11
\$\begingroup\$

Resurrection states that the soul of a creature must be free and willing in order to be resurrected. Is the soul aware of the situation in which it is trying to be resurrected?

For example, say two different groups were trying to resurrect a creature. One of those groups is friendly and the other is hostile. Ignoring the debate over how much of the creature's body is needed for the resurrection, would the soul know which group had cast the spell first?

\$\endgroup\$
  • \$\begingroup\$ By first do you mean chronologically or before deciding if it is free or willing? Also, welcome to the site! \$\endgroup\$ – David Coffron Jul 19 '18 at 0:47
  • \$\begingroup\$ Is this a hypothetical question, or is it practical question based on actual problems that you face? \$\endgroup\$ – enkryptor Jul 19 '18 at 12:58
  • \$\begingroup\$ @enkryptor This is a hypothetical. There is a potential of this happening in one of my campaigns, and it got me wondering. \$\endgroup\$ – Crocoduck Jul 19 '18 at 20:07
  • \$\begingroup\$ But you are the DM, aren't you? \$\endgroup\$ – enkryptor Jul 19 '18 at 20:28
  • \$\begingroup\$ @enkryptor Yes, I am. \$\endgroup\$ – Crocoduck Jul 19 '18 at 20:37
9
\$\begingroup\$

By default, they know some details

DMG page 24 discusses this very topic in the section Bringing Back the Dead:

A soul can't be returned to life if it doesn't wish to be. A soul knows the name, alignment, and patron deity (if any) of the character attempting to revive it and might refuse to return on that basis.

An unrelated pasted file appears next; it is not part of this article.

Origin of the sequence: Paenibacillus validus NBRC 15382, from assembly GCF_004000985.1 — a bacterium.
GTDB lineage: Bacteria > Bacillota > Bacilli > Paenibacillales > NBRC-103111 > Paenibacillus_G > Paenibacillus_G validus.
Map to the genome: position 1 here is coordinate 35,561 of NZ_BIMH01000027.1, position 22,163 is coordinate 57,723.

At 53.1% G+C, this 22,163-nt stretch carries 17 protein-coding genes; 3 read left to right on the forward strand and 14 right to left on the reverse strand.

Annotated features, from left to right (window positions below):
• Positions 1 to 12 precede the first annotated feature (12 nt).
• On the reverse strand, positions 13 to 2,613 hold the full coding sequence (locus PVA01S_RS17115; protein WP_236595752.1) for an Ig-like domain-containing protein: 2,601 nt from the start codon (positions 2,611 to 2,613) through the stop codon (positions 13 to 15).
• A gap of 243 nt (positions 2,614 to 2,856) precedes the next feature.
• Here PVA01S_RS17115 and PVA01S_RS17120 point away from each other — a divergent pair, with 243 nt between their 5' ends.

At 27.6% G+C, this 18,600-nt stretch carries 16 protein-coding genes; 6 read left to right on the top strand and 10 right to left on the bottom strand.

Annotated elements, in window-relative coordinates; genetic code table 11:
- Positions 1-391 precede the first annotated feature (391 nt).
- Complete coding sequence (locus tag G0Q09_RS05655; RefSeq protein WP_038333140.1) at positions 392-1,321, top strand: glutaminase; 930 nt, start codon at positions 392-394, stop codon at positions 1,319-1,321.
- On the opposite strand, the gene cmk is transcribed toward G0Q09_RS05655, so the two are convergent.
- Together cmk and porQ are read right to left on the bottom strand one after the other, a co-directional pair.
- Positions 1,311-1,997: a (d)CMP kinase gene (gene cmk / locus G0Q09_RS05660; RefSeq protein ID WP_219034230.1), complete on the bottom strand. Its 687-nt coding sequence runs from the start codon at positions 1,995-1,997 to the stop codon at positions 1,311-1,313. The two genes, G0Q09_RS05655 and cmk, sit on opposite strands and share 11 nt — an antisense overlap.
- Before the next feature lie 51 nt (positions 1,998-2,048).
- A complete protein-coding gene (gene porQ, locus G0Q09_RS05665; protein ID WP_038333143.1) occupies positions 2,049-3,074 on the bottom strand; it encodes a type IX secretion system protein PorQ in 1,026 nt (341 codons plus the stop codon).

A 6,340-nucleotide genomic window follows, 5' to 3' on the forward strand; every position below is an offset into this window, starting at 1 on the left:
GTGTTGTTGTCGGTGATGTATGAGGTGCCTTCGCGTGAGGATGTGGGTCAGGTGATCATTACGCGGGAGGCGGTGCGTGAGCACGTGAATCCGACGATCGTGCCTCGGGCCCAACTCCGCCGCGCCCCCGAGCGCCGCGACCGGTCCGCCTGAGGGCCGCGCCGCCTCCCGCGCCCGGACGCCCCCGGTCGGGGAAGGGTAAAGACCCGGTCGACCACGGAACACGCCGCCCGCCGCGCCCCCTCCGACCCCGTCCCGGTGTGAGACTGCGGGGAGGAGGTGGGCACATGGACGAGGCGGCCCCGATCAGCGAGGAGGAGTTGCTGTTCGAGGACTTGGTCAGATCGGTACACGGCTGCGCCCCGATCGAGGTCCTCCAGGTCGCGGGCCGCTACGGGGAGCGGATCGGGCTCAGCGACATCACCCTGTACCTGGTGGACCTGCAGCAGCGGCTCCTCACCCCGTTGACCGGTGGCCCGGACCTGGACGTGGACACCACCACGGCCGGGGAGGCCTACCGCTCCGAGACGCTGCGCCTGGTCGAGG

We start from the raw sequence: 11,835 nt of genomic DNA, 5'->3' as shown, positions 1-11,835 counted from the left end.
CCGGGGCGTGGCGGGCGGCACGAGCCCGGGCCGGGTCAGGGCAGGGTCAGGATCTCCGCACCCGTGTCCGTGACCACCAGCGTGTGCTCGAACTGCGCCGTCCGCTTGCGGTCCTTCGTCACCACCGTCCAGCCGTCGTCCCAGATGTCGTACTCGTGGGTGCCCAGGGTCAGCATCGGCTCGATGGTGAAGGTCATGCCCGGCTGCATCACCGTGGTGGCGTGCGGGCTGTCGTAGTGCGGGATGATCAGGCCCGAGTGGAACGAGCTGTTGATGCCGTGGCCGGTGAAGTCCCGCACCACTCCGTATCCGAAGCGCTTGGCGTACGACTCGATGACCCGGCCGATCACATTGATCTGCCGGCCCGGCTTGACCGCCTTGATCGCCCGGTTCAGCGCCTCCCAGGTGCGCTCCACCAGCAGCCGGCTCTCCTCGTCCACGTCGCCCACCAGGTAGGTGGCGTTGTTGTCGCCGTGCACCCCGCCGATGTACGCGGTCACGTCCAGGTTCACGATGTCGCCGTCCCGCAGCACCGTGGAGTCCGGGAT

The section goes on to give an example of an evil cleric trying to raise a good knight, and the knight's soul refusing to return based on the information he receives about her from the resurrection, causing the resurrection to automatically fail. It even describes how the evil cleric might want to trick the soul into returning by forcing a good cleric to perform the resurrection and then capturing the raised knight once the process is complete.

Of course, the DM can modify this as they see fit

The DM controls the world, and that can include circumstances surrounding death and resurrection. If they decide that the soul knows more or less information, or is in some way prevented from returning to life, then that's the way the game works. That's why I describe the rules in the DMG as the default; anything in the book can be changed. To get concrete details in your game, ask your DM if their world's rules for resurrection align with those in the DMG.

\$\endgroup\$
8
\$\begingroup\$

It's up to the DM.

This depends heavily on how death works in your world. In some D&D cosmologies, the souls of the dead pass out of the Prime Material plane, so they are not aware of what's going on with their bodies at all, unless they somehow remain on the material plane (for example, in the form of a Ghost).

The language "free and willing" is there to prevent Resurrection overriding other game effects that have bound the soul or caused it to be unwilling to return. This can include:

  • A magical contract made with an extraplanar entity such as a devil or deity. If the soul contractually belongs to such a creature, it is not free and cannot be resurrected.
  • A player not wanting to continue playing the dead character. It's really up to the player whether their character's soul is willing to be resurrected.
  • The DM not wanting to return a dead NPC to the game. The DM can decide the character does not want to be resurrected.
\$\endgroup\$

Your Answer

By clicking “Post Your Answer”, you agree to our terms of service, privacy policy and cookie policy

Not the answer you're looking for? Browse other questions tagged or ask your own question.